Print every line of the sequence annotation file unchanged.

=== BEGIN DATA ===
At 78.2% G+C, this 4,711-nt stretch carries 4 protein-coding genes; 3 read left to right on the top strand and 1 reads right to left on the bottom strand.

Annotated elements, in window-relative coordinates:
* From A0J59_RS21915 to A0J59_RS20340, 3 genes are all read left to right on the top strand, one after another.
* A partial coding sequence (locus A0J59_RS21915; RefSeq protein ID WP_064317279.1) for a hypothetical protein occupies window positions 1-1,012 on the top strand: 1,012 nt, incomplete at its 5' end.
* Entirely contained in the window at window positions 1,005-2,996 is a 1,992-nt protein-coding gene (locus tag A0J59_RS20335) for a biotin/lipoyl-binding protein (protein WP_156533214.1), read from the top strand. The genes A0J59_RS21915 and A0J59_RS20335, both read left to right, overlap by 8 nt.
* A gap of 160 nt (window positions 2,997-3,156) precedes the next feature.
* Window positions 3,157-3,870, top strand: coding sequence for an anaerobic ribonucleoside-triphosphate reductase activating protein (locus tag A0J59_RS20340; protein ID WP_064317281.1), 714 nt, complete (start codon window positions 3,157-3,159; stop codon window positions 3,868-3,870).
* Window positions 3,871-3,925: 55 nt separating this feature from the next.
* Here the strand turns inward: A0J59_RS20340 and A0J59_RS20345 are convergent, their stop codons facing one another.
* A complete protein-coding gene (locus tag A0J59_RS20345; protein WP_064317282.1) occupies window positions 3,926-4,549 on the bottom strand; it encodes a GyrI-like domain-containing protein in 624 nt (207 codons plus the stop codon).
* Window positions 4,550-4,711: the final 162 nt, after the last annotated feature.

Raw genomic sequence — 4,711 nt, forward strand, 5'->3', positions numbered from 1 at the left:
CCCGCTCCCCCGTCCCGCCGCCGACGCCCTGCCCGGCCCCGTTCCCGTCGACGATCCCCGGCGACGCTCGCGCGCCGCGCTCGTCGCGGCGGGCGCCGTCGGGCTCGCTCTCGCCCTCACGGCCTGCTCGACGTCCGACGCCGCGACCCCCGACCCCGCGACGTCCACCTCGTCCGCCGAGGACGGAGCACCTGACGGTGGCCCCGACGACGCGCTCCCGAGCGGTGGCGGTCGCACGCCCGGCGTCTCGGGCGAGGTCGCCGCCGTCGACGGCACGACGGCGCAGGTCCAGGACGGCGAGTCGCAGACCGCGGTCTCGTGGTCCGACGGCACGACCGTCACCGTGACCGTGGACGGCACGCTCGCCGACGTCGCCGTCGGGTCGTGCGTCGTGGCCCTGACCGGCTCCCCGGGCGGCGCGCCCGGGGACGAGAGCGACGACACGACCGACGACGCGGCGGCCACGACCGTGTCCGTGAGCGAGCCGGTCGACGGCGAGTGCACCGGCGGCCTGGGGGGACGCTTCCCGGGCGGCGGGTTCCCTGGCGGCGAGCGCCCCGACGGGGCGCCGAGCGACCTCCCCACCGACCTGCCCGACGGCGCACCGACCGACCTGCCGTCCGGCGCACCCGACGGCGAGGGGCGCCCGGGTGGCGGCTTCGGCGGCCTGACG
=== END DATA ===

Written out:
At 78.2% G+C, this 4,711-nt stretch carries 4 protein-coding genes; 3 read left to right on the top strand and 1 reads right to left on the bottom strand.

Annotated elements, in window-relative coordinates:
* From A0J59_RS21915 to A0J59_RS20340, 3 genes are all read left to right on the top strand, one after another.
* A partial coding sequence (locus A0J59_RS21915; RefSeq protein ID WP_064317279.1) for a hypothetical protein occupies window positions 1-1,012 on the top strand: 1,012 nt, incomplete at its 5' end.
* Entirely contained in the window at window positions 1,005-2,996 is a 1,992-nt protein-coding gene (locus tag A0J59_RS20335) for a biotin/lipoyl-binding protein (protein WP_156533214.1), read from the top strand. The genes A0J59_RS21915 and A0J59_RS20335, both read left to right, overlap by 8 nt.
* A gap of 160 nt (window positions 2,997-3,156) precedes the next feature.
* Window positions 3,157-3,870, top strand: coding sequence for an anaerobic ribonucleoside-triphosphate reductase activating protein (locus tag A0J59_RS20340; protein ID WP_064317281.1), 714 nt, complete (start codon window positions 3,157-3,159; stop codon window positions 3,868-3,870).
* Window positions 3,871-3,925: 55 nt separating this feature from the next.
* Here the strand turns inward: A0J59_RS20340 and A0J59_RS20345 are convergent, their stop codons facing one another.
* A complete protein-coding gene (locus tag A0J59_RS20345; protein WP_064317282.1) occupies window positions 3,926-4,549 on the bottom strand; it encodes a GyrI-like domain-containing protein in 624 nt (207 codons plus the stop codon).
* Window positions 4,550-4,711: the final 162 nt, after the last annotated feature.

Raw genomic sequence — 4,711 nt, forward strand, 5'->3', positions numbered from 1 at the left:
CCCGCTCCCCCGTCCCGCCGCCGACGCCCTGCCCGGCCCCGTTCCCGTCGACGATCCCCGGCGACGCTCGCGCGCCGCGCTCGTCGCGGCGGGCGCCGTCGGGCTCGCTCTCGCCCTCACGGCCTGCTCGACGTCCGACGCCGCGACCCCCGACCCCGCGACGTCCACCTCGTCCGCCGAGGACGGAGCACCTGACGGTGGCCCCGACGACGCGCTCCCGAGCGGTGGCGGTCGCACGCCCGGCGTCTCGGGCGAGGTCGCCGCCGTCGACGGCACGACGGCGCAGGTCCAGGACGGCGAGTCGCAGACCGCGGTCTCGTGGTCCGACGGCACGACCGTCACCGTGACCGTGGACGGCACGCTCGCCGACGTCGCCGTCGGGTCGTGCGTCGTGGCCCTGACCGGCTCCCCGGGCGGCGCGCCCGGGGACGAGAGCGACGACACGACCGACGACGCGGCGGCCACGACCGTGTCCGTGAGCGAGCCGGTCGACGGCGAGTGCACCGGCGGCCTGGGGGGACGCTTCCCGGGCGGCGGGTTCCCTGGCGGCGAGCGCCCCGACGGGGCGCCGAGCGACCTCCCCACCGACCTGCCCGACGGCGCACCGACCGACCTGCCGTCCGGCGCACCCGACGGCGAGGGGCGCCCGGGTGGCGGCTTCGGCGGCCTGACG